Among complaints leveled against “Miral” is that it presents Israeli soldiers as one-dimensional villains – but Schnabel doesn’t perceive the filmmaker’s job as a political balancing act. “Just as if I were painting a portrait, I’m dealing with what is in the frame that is related to Rula, and to Miral’s point of view,” he said. “It’s not from my omniscient point of view of a 59-year-old Jewish guy who’s got all these different facts where I have to explain who attacked whom in the Six-Day War. It’s Miral’s family history as it was told to her, and as it was lived by her. And that’s the power of the story. I can’t do this inexhaustible summation of the Israeli-Palestinian conflict. There are just too many stories.”
Not all the filmmaker’s critics are Jewish. “Others have attacked me because the film isn’t pro-Palestinian enough,” Schnabel said. “I really can’t believe I’m even talking about this because ‘Miral’ is a movie about a girl and her family,” he added. “If the movie had been set in Afghanistan, we wouldn’t even be on the telephone today.”
Not that Schnabel is without his own opinion. “When I shot the movie and lived and worked in Israel and in Palestine, I was pretty ashamed of certain situations that I witnessed,” he said. “I felt it was like apartheid over there, and that’s very disappointing. There’s democracy for Jewish people in Israel, but I don’t think there’s democracy for Palestinian people. … When I see a kid with peyos and a yarmulke throwing a rock into a Palestinian home and screaming at them, that doesn’t seem to be the Jewish way to me.”
What’s not yet determined is how the larger public will respond. After screenings at the Toronto and Venice film festivals last year, reviews of “Miral” ranged from mixed to scathing. The Guardian said that Schnabel had gotten into “a terrible muddle” bogged down by too many characters and tangents, and thus was “unable to tell the heroine’s story in a clear and compelling way.”
Variety opined that Miral herself emerges as “a bland totem of hope, rather than a compelling character” and that “at a certain point, the characters begin speaking almost exclusively in sound bites.”
Since then, Schnabel reportedly has trimmed 13 minutes from the film, with Weinstein’s help, in order to “stay with the characters instead of the topic,” Schnabel told the Los Angeles Times. But however the drama is received upon its theatrical release, any film by Schnabel tackling the Middle East conflict is bound to be perceived as culturally significant.
Schnabel burst onto the art scene as a major figure in the 1980s, achieving international recognition for his exuberant, large-scale paintings set on canvases adorned with broken ceramic plates. He also made a splash for his larger-than-life personality (wearing his signature pajamas in public, for example; comparing his own genius to Picasso’s; and his extravagant lifestyle and circle of movie-star friends, such as Mickey Rourke).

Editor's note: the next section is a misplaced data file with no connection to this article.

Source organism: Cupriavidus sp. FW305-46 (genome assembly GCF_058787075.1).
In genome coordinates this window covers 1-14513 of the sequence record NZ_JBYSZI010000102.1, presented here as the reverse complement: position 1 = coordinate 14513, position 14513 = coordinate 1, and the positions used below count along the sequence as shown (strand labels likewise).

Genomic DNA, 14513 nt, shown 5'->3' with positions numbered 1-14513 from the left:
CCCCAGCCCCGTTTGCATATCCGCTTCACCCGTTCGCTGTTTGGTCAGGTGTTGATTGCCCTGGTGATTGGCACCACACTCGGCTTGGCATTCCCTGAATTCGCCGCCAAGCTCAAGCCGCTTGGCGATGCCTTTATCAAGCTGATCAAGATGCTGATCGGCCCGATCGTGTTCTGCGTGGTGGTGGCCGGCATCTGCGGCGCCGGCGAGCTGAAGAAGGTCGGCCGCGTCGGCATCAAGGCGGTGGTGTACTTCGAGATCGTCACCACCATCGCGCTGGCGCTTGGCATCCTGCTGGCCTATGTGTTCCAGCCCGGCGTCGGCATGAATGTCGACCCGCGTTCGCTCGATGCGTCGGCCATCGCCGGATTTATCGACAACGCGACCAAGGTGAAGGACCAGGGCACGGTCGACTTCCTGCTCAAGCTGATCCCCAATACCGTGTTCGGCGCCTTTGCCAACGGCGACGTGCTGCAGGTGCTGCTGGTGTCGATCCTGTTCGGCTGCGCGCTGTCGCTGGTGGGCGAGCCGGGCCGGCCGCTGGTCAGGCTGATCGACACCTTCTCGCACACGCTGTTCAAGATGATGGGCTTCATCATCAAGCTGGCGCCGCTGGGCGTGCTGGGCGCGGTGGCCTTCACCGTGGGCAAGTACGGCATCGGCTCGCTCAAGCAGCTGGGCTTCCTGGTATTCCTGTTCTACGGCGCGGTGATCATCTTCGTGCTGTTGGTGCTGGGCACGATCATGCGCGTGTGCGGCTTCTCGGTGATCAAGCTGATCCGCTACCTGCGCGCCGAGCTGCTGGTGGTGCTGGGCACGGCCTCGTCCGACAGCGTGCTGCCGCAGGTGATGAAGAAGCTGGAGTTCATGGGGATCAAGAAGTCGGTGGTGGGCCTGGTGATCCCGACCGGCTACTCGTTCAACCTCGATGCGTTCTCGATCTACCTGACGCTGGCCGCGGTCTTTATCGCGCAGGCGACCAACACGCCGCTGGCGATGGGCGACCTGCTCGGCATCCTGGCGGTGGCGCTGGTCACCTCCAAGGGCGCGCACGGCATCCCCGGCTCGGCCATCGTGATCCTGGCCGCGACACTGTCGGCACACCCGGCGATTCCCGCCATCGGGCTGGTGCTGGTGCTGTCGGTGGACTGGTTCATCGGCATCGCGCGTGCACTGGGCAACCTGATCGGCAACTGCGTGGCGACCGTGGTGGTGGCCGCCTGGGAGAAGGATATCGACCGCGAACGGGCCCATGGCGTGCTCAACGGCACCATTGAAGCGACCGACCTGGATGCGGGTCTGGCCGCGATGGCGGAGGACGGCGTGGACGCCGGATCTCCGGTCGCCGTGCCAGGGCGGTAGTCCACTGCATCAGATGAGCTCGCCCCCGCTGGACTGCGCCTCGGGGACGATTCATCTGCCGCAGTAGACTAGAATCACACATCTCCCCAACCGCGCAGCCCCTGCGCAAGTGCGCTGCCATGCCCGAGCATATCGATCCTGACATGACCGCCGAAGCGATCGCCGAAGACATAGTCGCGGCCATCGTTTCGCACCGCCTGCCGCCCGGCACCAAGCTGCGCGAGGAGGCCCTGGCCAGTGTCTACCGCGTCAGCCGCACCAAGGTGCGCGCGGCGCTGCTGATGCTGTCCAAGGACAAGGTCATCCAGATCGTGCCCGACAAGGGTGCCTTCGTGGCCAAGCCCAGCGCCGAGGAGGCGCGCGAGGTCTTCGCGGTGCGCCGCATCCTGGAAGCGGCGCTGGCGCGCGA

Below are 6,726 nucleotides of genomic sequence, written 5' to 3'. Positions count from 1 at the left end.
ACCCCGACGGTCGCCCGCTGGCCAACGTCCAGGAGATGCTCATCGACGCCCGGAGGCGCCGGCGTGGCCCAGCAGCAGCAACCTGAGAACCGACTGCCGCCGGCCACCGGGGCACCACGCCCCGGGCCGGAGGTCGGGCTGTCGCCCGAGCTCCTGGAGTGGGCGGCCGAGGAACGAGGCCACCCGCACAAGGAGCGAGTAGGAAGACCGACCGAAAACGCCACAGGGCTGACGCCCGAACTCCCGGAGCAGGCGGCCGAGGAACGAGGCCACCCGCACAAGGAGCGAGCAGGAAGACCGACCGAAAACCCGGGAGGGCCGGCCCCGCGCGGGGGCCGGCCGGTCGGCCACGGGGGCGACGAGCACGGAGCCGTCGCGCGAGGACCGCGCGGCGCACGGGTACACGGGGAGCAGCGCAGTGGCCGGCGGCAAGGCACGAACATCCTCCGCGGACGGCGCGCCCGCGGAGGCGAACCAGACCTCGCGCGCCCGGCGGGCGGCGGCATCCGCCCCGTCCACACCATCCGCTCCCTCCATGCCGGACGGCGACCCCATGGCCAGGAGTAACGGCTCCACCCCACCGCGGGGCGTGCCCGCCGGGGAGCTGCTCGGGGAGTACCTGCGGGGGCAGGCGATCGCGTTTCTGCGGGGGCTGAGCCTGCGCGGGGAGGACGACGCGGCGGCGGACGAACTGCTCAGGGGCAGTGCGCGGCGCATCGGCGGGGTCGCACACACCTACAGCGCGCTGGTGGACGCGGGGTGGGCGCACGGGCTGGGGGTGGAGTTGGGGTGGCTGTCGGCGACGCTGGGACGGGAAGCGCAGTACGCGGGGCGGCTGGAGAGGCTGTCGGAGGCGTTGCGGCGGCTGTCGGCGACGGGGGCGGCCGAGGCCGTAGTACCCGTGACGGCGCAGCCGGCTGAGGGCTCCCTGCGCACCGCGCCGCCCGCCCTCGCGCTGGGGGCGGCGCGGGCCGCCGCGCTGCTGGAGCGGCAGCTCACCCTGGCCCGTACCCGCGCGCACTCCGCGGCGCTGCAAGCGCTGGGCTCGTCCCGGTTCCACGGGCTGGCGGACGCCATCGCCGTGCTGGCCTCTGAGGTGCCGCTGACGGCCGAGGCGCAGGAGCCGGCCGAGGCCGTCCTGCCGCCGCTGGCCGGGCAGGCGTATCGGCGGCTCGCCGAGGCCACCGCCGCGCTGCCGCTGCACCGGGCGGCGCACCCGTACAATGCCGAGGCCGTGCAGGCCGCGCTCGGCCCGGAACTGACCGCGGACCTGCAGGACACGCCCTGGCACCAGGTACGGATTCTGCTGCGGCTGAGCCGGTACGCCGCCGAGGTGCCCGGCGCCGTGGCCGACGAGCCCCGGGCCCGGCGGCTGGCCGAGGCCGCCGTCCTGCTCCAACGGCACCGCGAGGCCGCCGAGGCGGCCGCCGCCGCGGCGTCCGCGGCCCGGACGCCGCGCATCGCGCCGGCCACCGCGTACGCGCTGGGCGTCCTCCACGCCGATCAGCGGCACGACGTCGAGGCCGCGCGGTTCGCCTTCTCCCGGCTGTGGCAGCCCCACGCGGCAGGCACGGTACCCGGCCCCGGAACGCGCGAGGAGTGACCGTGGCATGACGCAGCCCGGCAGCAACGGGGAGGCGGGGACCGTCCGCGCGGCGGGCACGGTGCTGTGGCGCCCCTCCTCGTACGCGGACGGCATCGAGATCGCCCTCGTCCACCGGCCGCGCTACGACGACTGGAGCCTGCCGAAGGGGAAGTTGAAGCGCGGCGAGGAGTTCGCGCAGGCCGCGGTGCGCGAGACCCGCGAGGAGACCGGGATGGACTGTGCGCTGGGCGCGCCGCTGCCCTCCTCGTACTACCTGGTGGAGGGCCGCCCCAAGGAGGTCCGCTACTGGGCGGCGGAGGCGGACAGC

In the interview, Schnabel was not withholding: “Do you think I’m crazy?” he asked of his passionate defense of “Miral.” Schnabel declared that he has never made art or films for the money; and he repeatedly — and intensely — asked whether a reporter knew of the Deir Yassin massacre, the catalyst for the founding of the orphanage where his lover, the movie’s screenwriter Jebreal, was raised. And as for the observant Jewish settlers who remain in the occupied territories, he heatedly said, “They’re from Brooklyn — what are they doing over there?”
Schnabel — who is also from Brooklyn — said he knew almost nothing about Middle East politics before meeting Jebreal in 2007 at the Palazzo Venezia, the former papal residence where Mussolini gave his infamous speech on the balcony during World War II.
The artist grew up in a strongly Zionist family; his mother was president of the Brooklyn chapter of Hadassah when Israel was founded in 1948, and she served many terms in subsequent years. As a child, he remembers how she “sold tickets for the youth aliyah; the B’nai B’rith brunches on Sundays; and how all the women who came to our house were members of Hadassah.
“My mother very much wanted me to go to Israel after my bar mitzvah, but I didn’t want to go — in part because everyone else was,” Schnabel said. “I was just more interested in being an artist; it was a point of rebellion in a way.”
When Schnabel finally did visit Israel, he arrived, ironically, the day before the First Intifada began in 1987. While Jebreal was teaching children in refugee camps, he was preparing for his solo show at the Israel Museum. Schnabel recognized that there was a curfew imposed, and that he and his sister were the only people dining in an Arab-owned restaurant his second night in Israel.
While in the Jewish state, the artist had hoped to make a painting on a Bedouin tent in the desert, with Arabs and Jews, and then view it from several hilltops away. Because of the intifada, that didn’t happen. “Really the whole trip was more about me being an American artist talking to Israeli art students than me finding out about what was happening with the [uprising],” he said.
In 1996, Schnabel made his feature film debut with “Basquiat,” a biopic on the self-immolation of the extraordinarily talented young artist Jean-Michel Basquiat. Schnabel went on to win the top award at Cannes — and was nominated for an Academy Award — for his 2007 visual poem “The Diving Bell and the Butterfly,” based on the remarkable memoir of Jean-Dominique Bauby, editor-in-chief of French Elle, who became paralyzed but with all his mental faculties intact.
As a coterie of publicists prepared to whisk Schnabel away to his next interview, the artist said he doesn’t plan to make another movie for some time and will devote his energy to painting. But his experience with “Miral” has given him a new and unexpected label.
“When I stand up and say I’m an American Jewish director making a movie about a Palestinian, it’s the first time I’ve become the ‘American Jewish director,’ ” he said. “It wasn’t even a question before, but the fact that I am a Jewish person and an American person making a movie about a Palestinian, suddenly that becomes an issue.”